Jamming their way to good health

Published: Friday, March 15, 2013 2:24 p.m. CDT • Updated: Saturday, March 16, 2013 10:09 p.m. CDT
Caption
(BCR photos/Donna Barker)
Cael Davis of Princeton (right) takes a leap of faith by placing his hand and arm into a fluidotherapy bag under the supervision of Jereen Mercer (left), a certified occupational therapist assistant at Perry Memorial Hospital in Princeton. The fluidotherapy bag is used at Perry Memorial in the physical/occupational therapy department to help with fine motor skills. Cael and his fourth-grade classmates from Reagan Middle School in Tiskilwa toured six different hospital stations as part of Thursday's Health Jam event.

PRINCETON — One hundred thirty students from Reagan Middle School in Tiskilwa filled the halls of Perry Memorial Hospital in Princeton on Thursday for Health Jam, a first-hand look at some of the many varied careers in the medical field.

Organizing the Health Jam event was Ancilla Parducci with the University of Illinois Extension in partnership with Perry Memorial Hospital, along with several area agencies including, in part, the Bureau/Putnam County Health Department, Main Street Dance Academy, Tiskilwa Fire Department, and the American Red Cross. The program was funded by Walmart.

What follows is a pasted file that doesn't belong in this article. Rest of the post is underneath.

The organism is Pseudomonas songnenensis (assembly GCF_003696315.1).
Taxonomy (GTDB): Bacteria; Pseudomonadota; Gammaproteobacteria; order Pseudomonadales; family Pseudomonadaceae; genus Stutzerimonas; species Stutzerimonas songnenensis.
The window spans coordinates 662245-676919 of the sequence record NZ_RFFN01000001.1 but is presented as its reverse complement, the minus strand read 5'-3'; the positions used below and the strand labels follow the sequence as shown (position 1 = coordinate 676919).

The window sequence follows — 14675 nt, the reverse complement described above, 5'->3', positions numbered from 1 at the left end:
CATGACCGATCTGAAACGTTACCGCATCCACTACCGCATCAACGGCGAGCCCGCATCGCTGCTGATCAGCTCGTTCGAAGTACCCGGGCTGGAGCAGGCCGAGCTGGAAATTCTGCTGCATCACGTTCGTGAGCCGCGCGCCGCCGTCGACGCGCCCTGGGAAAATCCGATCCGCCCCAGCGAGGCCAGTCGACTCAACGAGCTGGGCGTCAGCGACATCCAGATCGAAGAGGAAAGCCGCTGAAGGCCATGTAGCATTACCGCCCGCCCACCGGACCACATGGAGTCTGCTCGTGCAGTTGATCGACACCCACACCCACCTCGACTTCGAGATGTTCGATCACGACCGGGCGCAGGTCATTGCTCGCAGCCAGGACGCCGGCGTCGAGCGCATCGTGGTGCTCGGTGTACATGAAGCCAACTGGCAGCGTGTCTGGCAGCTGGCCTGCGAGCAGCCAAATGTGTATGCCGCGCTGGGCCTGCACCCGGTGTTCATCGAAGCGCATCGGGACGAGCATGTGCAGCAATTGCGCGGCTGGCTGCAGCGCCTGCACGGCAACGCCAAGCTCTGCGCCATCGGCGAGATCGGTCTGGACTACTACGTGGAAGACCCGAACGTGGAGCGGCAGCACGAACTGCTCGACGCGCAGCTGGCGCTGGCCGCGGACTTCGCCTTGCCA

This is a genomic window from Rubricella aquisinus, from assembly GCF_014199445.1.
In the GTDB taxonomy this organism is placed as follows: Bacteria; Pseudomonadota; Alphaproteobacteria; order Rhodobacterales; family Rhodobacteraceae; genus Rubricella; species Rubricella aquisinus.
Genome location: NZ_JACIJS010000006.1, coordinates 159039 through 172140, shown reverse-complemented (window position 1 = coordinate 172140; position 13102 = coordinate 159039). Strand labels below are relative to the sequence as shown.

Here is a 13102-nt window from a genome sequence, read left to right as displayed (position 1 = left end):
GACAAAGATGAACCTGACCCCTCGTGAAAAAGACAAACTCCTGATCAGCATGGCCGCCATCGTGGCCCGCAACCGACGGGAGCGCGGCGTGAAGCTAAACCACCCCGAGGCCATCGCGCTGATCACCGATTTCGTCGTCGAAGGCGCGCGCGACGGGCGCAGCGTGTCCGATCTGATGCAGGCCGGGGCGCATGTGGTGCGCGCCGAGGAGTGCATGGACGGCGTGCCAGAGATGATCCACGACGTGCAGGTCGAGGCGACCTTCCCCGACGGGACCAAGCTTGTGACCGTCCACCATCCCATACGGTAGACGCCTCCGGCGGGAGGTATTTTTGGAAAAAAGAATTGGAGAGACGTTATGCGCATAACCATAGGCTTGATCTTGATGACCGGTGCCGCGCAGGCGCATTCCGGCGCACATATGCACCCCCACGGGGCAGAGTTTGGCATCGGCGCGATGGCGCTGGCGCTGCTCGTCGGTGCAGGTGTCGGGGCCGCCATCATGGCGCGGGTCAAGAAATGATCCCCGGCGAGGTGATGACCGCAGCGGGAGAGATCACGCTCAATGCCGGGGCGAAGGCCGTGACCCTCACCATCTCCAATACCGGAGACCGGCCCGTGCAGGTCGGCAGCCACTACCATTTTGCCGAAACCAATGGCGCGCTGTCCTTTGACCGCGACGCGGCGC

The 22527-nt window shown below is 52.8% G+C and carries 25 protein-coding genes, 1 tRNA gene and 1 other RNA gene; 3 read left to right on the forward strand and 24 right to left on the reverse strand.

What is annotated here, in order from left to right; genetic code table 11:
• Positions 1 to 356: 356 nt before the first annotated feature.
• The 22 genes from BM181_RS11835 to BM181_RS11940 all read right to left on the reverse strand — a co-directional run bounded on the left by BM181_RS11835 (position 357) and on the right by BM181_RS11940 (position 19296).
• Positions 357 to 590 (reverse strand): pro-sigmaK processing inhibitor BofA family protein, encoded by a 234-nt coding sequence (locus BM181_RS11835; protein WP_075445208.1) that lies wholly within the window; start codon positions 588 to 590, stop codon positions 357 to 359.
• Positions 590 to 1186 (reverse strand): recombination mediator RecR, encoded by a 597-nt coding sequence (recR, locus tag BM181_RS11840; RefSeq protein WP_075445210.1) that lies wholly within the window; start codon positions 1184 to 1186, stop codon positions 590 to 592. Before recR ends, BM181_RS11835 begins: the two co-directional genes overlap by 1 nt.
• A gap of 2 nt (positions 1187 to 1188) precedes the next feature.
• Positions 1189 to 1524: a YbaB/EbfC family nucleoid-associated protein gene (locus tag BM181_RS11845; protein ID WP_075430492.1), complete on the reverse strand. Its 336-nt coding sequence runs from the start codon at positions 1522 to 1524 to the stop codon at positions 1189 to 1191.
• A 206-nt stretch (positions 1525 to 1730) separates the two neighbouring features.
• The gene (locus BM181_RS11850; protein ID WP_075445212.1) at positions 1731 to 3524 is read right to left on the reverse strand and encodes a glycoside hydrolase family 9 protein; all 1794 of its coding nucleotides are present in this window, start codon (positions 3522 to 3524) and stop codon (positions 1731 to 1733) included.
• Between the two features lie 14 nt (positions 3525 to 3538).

Thursday’s learning stations at Perry Memorial Hospital included the radiology department, laboratory, infection control, pharmacy, physical/occupational therapy and medical surgery. Through meeting with hospital staff, the students learned about fine and gross motor skills, different blood types, medication safety, X-rays, the different organs in the body, germs, bacteria, and the importance of handwashing for 20 seconds with running water.

Parducci said the two-day Health Jam looks not only at careers in the medical fields but also helps young people learn ways to develop healthy lifestyles. While Thursday’s activities centered at Perry Memorial Hospital, Friday’s activities for the two-day event were held at the YMCA in Peru where the students would take part in different physical activities. Following the two-day health jam, there will be eight follow-up sessions in the school, Parducci said.

Representing Perry Memorial Hospital, Marcia Hartwig said the goal of Health Jam is not only to help young people learn about health field careers and how exciting they can be, but also that hospitals are not scary places but great places to learn and to have medical needs met.

Health Jam is a national, multi-tiered program founded in 1995.

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